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There should be no business as usual in your workplace this Friday

Wednesday, 18th September 2019 at 5:52 pm
David Ritter
This Friday’s climate strike is an opportunity to make your choice clear, writes Greenpeace Australia Pacific CEO David Ritter, as part of a series on Fighting Global Warming in your Workplace.

Wednesday, 18th September 2019
at 5:52 pm
David Ritter



There should be no business as usual in your workplace this Friday
Wednesday, 18th September 2019 at 5:52 pm

This Friday’s climate strike is an opportunity to make your choice clear, writes Greenpeace Australia Pacific CEO David Ritter, as part of a series on Fighting Global Warming in your Workplace.

This Friday, everyone who cares about the future of our country and our kids, should be out on the street in support of the global strike for climate. 

Just three days before the UN Emergency Climate Summit, millions of people around the world will be attending the climate strikes to show massive nonpartisan support from all sectors of society to demand action in the face of the climate emergency. There will be hundreds of events to attend around Australia – click here or here to find an event in your area.

It should not have come to this, but it has. And in every workplace, this Friday’s climate strike is an opportunity to make your choice clear. 

Global warming will impact every workplace everywhere – and there is no business plan or institutional strategy clever enough to withstand out of control climate damage. 

So far in this series of articles, I’ve concentrated on the practical things that your workplace can do – like energy efficiency, buying clean power and adopting the mantra of “Don’t Buy, Don’t Supply, Say Why” to the fossil fuel industry. But this Friday, offers a different kind of opportunity for every workplace to stand up and be counted.

When the earth faced climate emergency, where did your workplace stand? 

The student strikers who are leading the global climate strikes have called on all businesses and institutions to support this Friday’s strike. There are lots of ways that your workplace can get involved:

1. Display posters and/or flyers

Asking a business to display some posters and put a pile of flyers on their counter is an easy action with a powerful impact. A colourful poster on the window of a main street shop could be seen by thousands of passersby every-day from now until the strike!

2. Organise a workplace event

This could look like you and all of your colleagues holding a short event at work in solidarity with strikers – and posting selfies on social media with signs explaining what you are doing and why to build awareness. Other ideas include everyone wearing a badge or armband to express solidarity. For more ideas for getting your workplace involved, click here.

3. Close during the strike in solidarity

Imagine walking down your street towards the strike and seeing shop after shop with posters in their window reading: “Closed to support the Global #ClimateStrike!” Pretty powerful. Just be careful to check that the manager consults with any staff intending to work on 20 September.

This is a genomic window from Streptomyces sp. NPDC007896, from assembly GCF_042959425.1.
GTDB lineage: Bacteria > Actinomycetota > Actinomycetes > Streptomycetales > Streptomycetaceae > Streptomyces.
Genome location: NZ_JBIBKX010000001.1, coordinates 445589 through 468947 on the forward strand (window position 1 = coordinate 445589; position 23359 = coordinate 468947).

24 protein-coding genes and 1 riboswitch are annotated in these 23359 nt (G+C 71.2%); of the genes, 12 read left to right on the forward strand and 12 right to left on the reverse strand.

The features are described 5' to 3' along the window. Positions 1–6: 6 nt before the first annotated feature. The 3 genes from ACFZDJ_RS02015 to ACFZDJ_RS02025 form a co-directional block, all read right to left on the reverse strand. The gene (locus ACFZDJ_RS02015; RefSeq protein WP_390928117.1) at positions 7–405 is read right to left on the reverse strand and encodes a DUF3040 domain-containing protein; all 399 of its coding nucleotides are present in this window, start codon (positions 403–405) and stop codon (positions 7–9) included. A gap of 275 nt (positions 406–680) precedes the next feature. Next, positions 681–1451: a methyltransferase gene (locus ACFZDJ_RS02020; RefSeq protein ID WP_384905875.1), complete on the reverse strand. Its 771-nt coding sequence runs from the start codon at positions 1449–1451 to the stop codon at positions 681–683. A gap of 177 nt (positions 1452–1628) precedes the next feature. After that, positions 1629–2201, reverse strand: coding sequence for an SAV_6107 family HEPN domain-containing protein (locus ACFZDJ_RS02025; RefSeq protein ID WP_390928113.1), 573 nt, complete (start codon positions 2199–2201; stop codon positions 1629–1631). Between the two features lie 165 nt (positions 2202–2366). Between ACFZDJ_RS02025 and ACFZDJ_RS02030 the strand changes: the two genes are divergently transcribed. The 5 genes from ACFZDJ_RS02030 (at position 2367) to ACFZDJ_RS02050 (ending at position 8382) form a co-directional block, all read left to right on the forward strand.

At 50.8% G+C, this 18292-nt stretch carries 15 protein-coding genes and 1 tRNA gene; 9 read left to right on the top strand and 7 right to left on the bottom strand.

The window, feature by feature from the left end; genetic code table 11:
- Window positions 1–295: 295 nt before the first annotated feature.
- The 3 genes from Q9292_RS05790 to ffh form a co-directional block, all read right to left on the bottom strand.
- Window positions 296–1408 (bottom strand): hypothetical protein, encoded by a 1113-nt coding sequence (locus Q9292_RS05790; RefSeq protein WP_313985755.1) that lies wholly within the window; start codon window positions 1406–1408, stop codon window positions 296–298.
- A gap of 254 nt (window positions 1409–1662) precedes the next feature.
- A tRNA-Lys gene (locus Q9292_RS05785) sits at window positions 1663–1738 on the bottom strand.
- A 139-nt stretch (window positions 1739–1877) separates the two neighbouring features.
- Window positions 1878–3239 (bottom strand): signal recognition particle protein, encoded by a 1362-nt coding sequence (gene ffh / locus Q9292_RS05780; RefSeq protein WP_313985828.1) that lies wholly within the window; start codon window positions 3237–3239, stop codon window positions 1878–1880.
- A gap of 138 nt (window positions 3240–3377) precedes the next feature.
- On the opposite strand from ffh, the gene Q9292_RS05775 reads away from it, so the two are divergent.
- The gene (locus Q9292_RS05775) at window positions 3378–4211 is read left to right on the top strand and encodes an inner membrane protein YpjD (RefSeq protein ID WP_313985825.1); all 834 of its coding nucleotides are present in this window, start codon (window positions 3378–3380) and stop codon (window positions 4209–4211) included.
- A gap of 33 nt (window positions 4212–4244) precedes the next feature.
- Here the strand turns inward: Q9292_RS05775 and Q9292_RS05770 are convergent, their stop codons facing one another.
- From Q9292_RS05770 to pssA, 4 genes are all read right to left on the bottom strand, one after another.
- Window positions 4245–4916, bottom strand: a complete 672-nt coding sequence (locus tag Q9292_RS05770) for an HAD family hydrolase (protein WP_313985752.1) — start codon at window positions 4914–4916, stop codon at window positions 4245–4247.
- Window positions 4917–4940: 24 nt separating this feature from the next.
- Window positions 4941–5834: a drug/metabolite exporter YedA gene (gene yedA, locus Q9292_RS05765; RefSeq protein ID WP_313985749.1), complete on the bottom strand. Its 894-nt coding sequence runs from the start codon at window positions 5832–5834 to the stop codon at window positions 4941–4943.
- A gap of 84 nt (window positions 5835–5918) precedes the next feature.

4. Fundraise for or donate to the strike

School strikers are currently fundraising to ensure 20 September is a roaring success. Businesses can help by fundraising and donating here.

5. Allow staff to attend the strike

Businesses can contact staff to let them know that they’re permitted to attend the strike in solidarity with the school strikers. For more information about how workplaces can support the strike, click here.

6. Get creative!

Why not ask restaurants or food trucks to put out a special “School Strike” meal to celebrate on the day? Or brainstorm with a store manager how their front window display could draw attention to the strike with props?

Already there has been a surge of businesses and institutions declaring their support for the climate strikers and the demand for action in the climate emergency. More than 1,200 Australian companies have signed up to the Not Business As Usual campaign in support of the climate strike. The NBAU manifesto makes plain the extraordinary nature of the event:

It’s not business as usual for the world’s children to skip school to get adults to pay attention to the climate crisis.

It’s not business as usual for those children to have to ask the adults to skip work.

It’s not business as usual for citizens to strike to get governments to make meaningful commitments to climate action.

So, on Friday 20 September, we’re not doing business as usual.

It is also not business as usual for business to be striking and marching alongside organised labor – yet this is what will be happening with more than 20 unions also endorsing Friday’s climate strike. 

Friday should be absolutely massive – with tens of thousands of people taking to the streets from all walks of life. It would be fantastic to see you – and everyone from your workplace – supporting the kids who are demanding a better future than the one the politicians currently have on offer.  

Will I see you there?

See also:

Don’t Buy. Don’t Supply. Say Why.

How your workplace can be energy-efficient

Where does your workplace get its electricity?

The one ring – Global warming in your workplace

David Ritter  |  @ProBonoNews

David Ritter is the CEO of Greenpeace Australia Pacific.

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